New Jersey, Maine, New York were all supposed to have same-sex "marriage" by now - yet these very very Blue states rejected it by larger margins than anyone expected...

I think your playing checkers while I'm playing Chess... SCOTUS plays chess also.
OregonJeff

Portland, OR

#8 Jan 29, 2010
Fitz wrote:
<quoted text>
Well Eric, I have been following this closely...It was supposed to die in committee... Now it gets to go to the floor & house members will have to go on record.
So we have won in 31 states and are keeping the pressure in those Sttaes that have yet to adopt Constiutional Amendments.
This is democracy in action. The more people vote on this issue the more they will be disinfaranchised if SCOTUS denies the will of the people..
Health Care was seen as a done deal and suddenly its dead as a dorenail with one election .
New Jersey, Maine, New York were all supposed to have same-sex "marriage" by now - yet these very very Blue states rejected it by larger margins than anyone expected...
I think your playing checkers while I'm playing Chess... SCOTUS plays chess also.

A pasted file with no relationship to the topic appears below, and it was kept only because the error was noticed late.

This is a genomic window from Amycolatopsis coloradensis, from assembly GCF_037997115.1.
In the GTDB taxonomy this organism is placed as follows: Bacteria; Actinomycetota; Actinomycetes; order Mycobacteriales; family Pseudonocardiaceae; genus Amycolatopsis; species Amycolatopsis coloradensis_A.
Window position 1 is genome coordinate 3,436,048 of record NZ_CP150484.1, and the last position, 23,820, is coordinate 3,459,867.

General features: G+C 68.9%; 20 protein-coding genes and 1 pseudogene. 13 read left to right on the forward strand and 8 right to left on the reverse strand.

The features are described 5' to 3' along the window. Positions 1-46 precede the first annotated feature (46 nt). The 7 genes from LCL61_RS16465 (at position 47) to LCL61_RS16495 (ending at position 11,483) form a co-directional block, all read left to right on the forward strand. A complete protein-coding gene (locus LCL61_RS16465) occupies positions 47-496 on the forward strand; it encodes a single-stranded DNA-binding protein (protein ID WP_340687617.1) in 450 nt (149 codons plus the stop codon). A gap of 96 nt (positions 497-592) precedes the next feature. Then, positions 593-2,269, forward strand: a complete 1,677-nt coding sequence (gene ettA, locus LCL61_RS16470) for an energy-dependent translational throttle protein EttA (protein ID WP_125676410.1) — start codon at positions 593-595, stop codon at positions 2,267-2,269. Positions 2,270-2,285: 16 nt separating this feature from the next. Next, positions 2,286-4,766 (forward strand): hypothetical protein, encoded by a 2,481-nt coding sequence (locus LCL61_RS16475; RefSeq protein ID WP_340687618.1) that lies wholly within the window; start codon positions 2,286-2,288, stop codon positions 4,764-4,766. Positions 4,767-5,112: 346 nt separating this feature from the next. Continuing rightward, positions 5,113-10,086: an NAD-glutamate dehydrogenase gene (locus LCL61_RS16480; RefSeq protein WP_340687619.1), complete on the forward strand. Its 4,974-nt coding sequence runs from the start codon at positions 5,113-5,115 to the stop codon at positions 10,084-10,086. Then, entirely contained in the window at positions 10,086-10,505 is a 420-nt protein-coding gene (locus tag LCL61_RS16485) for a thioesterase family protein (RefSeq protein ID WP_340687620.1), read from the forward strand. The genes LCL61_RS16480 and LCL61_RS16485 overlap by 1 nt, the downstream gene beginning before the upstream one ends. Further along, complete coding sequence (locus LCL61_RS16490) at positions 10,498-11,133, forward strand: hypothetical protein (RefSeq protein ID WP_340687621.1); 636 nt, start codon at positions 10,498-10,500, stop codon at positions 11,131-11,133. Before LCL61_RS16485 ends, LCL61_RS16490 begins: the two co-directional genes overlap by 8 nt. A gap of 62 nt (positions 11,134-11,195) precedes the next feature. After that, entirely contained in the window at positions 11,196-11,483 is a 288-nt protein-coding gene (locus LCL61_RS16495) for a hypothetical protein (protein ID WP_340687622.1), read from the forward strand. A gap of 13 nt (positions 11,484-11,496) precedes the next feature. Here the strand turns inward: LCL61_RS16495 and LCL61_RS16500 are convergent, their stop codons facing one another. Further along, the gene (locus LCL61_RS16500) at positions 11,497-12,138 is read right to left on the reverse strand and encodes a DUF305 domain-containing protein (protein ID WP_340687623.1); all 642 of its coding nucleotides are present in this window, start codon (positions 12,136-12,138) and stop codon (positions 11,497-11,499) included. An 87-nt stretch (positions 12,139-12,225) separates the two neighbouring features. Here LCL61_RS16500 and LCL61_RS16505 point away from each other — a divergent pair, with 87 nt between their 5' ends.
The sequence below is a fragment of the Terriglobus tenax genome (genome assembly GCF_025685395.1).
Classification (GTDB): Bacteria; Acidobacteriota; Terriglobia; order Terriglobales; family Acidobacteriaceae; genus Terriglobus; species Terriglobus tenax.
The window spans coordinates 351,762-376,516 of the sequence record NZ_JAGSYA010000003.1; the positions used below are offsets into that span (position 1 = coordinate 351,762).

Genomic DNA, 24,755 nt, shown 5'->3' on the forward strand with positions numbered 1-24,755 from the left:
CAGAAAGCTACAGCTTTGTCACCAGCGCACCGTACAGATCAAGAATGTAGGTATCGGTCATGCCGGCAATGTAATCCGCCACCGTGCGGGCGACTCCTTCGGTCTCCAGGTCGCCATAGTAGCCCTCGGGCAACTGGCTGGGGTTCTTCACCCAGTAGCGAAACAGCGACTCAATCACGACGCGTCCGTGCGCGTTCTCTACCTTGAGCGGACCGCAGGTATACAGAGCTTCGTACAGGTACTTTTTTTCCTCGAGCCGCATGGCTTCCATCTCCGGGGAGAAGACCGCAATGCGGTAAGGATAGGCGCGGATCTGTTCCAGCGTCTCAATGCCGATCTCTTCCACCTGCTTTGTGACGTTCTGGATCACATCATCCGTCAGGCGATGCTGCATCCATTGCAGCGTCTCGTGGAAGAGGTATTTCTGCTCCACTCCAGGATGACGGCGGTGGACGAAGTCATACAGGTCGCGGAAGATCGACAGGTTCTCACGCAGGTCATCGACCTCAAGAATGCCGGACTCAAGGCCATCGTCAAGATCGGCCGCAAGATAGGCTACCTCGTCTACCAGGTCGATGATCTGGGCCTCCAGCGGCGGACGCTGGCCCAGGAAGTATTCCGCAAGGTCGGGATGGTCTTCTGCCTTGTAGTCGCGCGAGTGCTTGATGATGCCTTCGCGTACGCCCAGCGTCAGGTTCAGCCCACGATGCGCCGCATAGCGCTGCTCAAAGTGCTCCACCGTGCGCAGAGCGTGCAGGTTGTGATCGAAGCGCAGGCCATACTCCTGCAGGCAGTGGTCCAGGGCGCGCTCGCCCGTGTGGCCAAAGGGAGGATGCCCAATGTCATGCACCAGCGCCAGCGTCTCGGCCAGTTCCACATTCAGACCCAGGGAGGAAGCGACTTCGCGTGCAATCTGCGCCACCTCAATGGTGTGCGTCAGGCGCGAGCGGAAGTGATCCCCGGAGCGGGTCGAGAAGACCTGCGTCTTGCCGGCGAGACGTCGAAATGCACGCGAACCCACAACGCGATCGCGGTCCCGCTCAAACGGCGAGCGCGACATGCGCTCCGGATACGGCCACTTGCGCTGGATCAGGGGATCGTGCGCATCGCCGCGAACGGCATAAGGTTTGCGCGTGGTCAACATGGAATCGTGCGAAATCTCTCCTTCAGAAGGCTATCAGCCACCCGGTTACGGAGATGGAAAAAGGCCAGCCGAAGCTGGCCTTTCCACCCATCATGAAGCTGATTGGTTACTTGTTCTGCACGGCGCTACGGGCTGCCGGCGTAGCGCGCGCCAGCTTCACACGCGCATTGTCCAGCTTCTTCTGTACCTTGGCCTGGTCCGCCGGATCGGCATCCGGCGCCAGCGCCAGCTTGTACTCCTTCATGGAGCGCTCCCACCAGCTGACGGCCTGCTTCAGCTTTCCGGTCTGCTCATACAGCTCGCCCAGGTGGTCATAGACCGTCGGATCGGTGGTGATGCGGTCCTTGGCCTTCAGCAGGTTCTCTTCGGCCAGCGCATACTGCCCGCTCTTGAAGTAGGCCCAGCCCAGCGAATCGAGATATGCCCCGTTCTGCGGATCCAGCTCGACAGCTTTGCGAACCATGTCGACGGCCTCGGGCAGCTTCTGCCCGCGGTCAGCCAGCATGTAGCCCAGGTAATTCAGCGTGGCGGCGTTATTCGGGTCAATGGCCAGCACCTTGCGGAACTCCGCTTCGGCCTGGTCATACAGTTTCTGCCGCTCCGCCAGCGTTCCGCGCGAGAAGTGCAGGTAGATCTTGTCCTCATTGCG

Judging by your spelling and grammar you should not be putting down the mental capacity of other posters...doesn't look good buddy...just a pointer.

DNF

“Judge more and you love less”

Since: Apr 07

Newark OH-Baltimore MD-S.Fla

#9 Jan 29, 2010
Fitz wrote:
<quoted text>
Well Eric, I have been following this closely...It was supposed to die in committee... Now it gets to go to the floor & house members will have to go on record.
So we have won in 31 states and are keeping the pressure in those Sttaes that have yet to adopt Constiutional Amendments.
This is democracy in action. The more people vote on this issue the more they will be disinfaranchised if SCOTUS denies the will of the people..
Health Care was seen as a done deal and suddenly its dead as a dorenail with one election .
New Jersey, Maine, New York were all supposed to have same-sex "marriage" by now - yet these very very Blue states rejected it by larger margins than anyone expected...
I think your playing checkers while I'm playing Chess... SCOTUS plays chess also.
And I think that this is an attempt to circumvent the system of Government we have in this country. In Indiana, SSM is already illegal. These Constitutional Amendments make it plain that the anti-gay folks KNOW these laws are subject to be overturned BECAUSE they ARE UNCONSTITUTIONAL! After all, why do you need a law to make something illegal that is ALREADY ILLEGAL?